Reading: From Christian Education by Bl. Basil Moreau
May this short work on education, intended for use by those working in the schools associated with the Congregation, attain the end that I proposed to myself in composing it: the formation of the hearts of young people and the development of a positive response toward religion within them. I have always understood the education of youth to be only this, and I have always been convinced that the first duty of any teacher is to produce Christians: Society has a greater need for people of values than it has for scholars. Knowledge itself does not bring about positive values, but positive values do influence knowledge and put it to a good use. If there ever existed a time when this type of education should be an influence in the lives of young people, it is certainly now-at a time when worldly and unchristian values seem to produce such confusion for the young. Christian education alone can influence the evil that we all experience in today’s world. Christian education alone can return people to the belief in and practice of Christianity by inspiring positive values in the coming generations.
In order to bring unity to our efforts in educating young people in the schools with which we are associated, I have organized the educational plan that is discussed in this work. I call it a plan because as of now it is really only an outline of how to reach the goals I mentioned in my Circular Letter of May 29, 1856. I intend to complete work in this effort after I have received any observations and responses that the Brothers may wish to make regarding this document.
Those who teach justice to many will shine like the stars for all eternity – Daniel XII: 3
Pedagogy derives from two Greek words-that for child and that for leading. It is the art of helping young people to completeness. For the Christian, this means that education is helping a young person to be more like Christ, the model for all Christians. From the word’s roots, we can interpret pedagogy to mean “leading a young person away from ignorance and disorder.” In this way it consists precisely in the reforming of human nature, which has been weakened by original sin. This reforming involves restoring to rational processes the light that existed before the fall of our first parents and then restoring to the heart the kinds of feelings and sentiments that ought to reside there. This notion of pedagogy is founded on the principles of Catholicism and makes educating young people a most important work for those who try to perform it-it truly makes education the art of arts.
It is very important that educators in our schools be trained in the art of education before trying to exercise the skill. It is an obligation of those in charge of the schools with which we are associated to help anyone who teaches at them. The educators will need direction to complete their preparation, because they will usually be unprepared to educate in the way I am describing. It is also important that those in charge of the schools with which we are associated understand the importance of this unified effort. Educators must also know what is involved in operating a school according to these principles. This belief, more than anything else, is what has inspired this document.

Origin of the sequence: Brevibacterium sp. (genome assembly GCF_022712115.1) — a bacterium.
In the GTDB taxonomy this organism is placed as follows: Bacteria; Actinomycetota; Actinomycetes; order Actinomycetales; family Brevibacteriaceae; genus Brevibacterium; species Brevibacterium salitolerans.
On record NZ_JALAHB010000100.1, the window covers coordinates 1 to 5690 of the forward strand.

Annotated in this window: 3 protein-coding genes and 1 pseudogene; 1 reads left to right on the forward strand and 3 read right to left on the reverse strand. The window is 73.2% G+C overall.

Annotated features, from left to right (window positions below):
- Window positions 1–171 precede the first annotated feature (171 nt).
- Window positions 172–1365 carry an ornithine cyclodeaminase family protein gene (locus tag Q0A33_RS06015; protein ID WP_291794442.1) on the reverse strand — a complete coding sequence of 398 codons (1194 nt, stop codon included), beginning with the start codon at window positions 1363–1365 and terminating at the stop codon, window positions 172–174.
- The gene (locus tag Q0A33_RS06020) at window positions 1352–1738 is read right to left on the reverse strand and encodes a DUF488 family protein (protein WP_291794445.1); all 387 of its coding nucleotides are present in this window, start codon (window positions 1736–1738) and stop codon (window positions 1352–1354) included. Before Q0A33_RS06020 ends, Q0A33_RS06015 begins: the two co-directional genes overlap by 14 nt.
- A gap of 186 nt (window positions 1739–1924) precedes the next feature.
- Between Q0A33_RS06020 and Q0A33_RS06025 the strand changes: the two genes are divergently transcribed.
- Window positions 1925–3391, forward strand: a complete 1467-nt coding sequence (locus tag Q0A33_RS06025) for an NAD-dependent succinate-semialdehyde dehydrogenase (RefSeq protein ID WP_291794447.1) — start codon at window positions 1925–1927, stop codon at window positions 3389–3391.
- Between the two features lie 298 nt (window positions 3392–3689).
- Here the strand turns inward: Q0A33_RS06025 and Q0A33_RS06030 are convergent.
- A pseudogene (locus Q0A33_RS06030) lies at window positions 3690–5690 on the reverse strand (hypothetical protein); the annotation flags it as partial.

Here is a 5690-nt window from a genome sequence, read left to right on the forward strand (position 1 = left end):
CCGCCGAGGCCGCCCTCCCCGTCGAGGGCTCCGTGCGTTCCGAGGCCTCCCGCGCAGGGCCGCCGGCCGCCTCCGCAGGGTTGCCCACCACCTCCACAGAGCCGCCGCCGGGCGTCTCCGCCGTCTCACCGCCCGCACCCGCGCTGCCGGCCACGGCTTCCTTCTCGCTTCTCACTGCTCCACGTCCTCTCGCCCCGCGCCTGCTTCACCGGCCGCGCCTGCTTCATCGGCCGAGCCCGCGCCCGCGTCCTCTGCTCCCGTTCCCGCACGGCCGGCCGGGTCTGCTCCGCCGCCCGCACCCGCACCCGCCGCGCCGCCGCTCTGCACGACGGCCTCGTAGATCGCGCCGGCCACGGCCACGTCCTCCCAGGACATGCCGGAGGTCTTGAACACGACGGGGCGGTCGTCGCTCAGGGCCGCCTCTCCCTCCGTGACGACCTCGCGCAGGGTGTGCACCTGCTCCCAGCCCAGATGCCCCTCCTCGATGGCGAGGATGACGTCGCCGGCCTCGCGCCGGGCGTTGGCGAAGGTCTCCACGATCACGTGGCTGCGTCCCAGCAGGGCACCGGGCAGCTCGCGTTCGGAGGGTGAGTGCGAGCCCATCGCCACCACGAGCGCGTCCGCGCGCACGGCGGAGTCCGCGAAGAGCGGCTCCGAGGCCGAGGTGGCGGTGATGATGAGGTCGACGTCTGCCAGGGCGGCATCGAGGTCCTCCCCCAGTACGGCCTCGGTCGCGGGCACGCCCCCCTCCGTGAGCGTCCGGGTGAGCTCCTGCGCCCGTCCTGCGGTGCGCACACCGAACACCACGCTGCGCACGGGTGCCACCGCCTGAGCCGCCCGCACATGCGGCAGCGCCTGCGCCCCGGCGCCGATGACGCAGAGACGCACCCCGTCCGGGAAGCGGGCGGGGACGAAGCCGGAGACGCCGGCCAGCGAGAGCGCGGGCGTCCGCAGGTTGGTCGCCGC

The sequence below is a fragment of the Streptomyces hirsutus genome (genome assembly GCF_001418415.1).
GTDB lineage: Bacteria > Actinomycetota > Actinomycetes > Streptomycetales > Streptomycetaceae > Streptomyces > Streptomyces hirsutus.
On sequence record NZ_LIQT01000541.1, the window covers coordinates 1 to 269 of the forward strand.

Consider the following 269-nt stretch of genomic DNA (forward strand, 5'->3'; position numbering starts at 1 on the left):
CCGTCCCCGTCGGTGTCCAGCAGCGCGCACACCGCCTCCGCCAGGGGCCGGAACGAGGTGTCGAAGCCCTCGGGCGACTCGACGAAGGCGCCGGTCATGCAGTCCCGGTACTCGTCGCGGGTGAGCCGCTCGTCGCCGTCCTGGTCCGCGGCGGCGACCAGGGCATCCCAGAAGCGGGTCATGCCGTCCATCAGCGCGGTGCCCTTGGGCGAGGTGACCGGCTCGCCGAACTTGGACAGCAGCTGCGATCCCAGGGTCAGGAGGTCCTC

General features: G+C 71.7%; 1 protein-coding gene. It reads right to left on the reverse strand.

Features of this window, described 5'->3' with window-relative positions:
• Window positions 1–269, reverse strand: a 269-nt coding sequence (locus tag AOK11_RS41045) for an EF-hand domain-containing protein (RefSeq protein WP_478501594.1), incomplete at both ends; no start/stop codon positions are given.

Years ago, in the beginning of my teaching career, my wife gave me a coffee mug that spoke to my heart: “Those who can, teach; those who can’t go into some less significant line of work.” As teachers, we have unique opportunities to help form the hearts and minds of the young, to help them enter more fully into the life of the Church, and to prepare them to live lives that will enlighten and inspire those who come to know them. Our students face so much confusion and so many seductive temptations that lead them to ruin or worthlessness as adults, and can imperil their hope of eternal life with God. A teacher who lovingly, firmly, confidently, joyfully encounters his students powerfully witnesses to the truth and hope of the Gospel message.
It can be so hard to continually and effectively live according to this truth. Each day demands preparing lessons, correcting work, controlling students in the classroom, meeting standards, reporting to administrators and parents, not to mention the many difficulties I face in attending to the needs of my life outside of school. How much can I really expect of myself? How much lasting good can I possibly do for my students?
Do I pray to become a better teacher? Do I take the difficulties I face in teaching to the Lord in prayer? Do I practice humility by seeking help from my superiors and fellow teachers? Do I embrace my role in helping parents and pastors to form my students, or am I afraid of the responsibilities that might entail?
My Teacher, You who received with thanks the few loaves and fishes of the Apostles, accept the poor offering of my teaching; use me to feed the needy spirits of my students. The love for students You inspired in generations of Catholic teachers was always at the heart of their success. Strengthen my heart lest I be overwhelmed by the challenges of the important work You have given me. Train me in the art of Catholic education through my reading, conversations with fellow teachers, and prayer. May Your Holy Spirit help me to see the many opportunities to show Your love that each day brings.
At the heart of the Institute’s work is the conviction that teaching is a sacred participation in the work of the Father of us all, of Christ, the One Teacher, and of the Holy Spirit of Wisdom.
Please also offer one Mass and one Rosary some time this month for the intentions of the members of the Confraternity.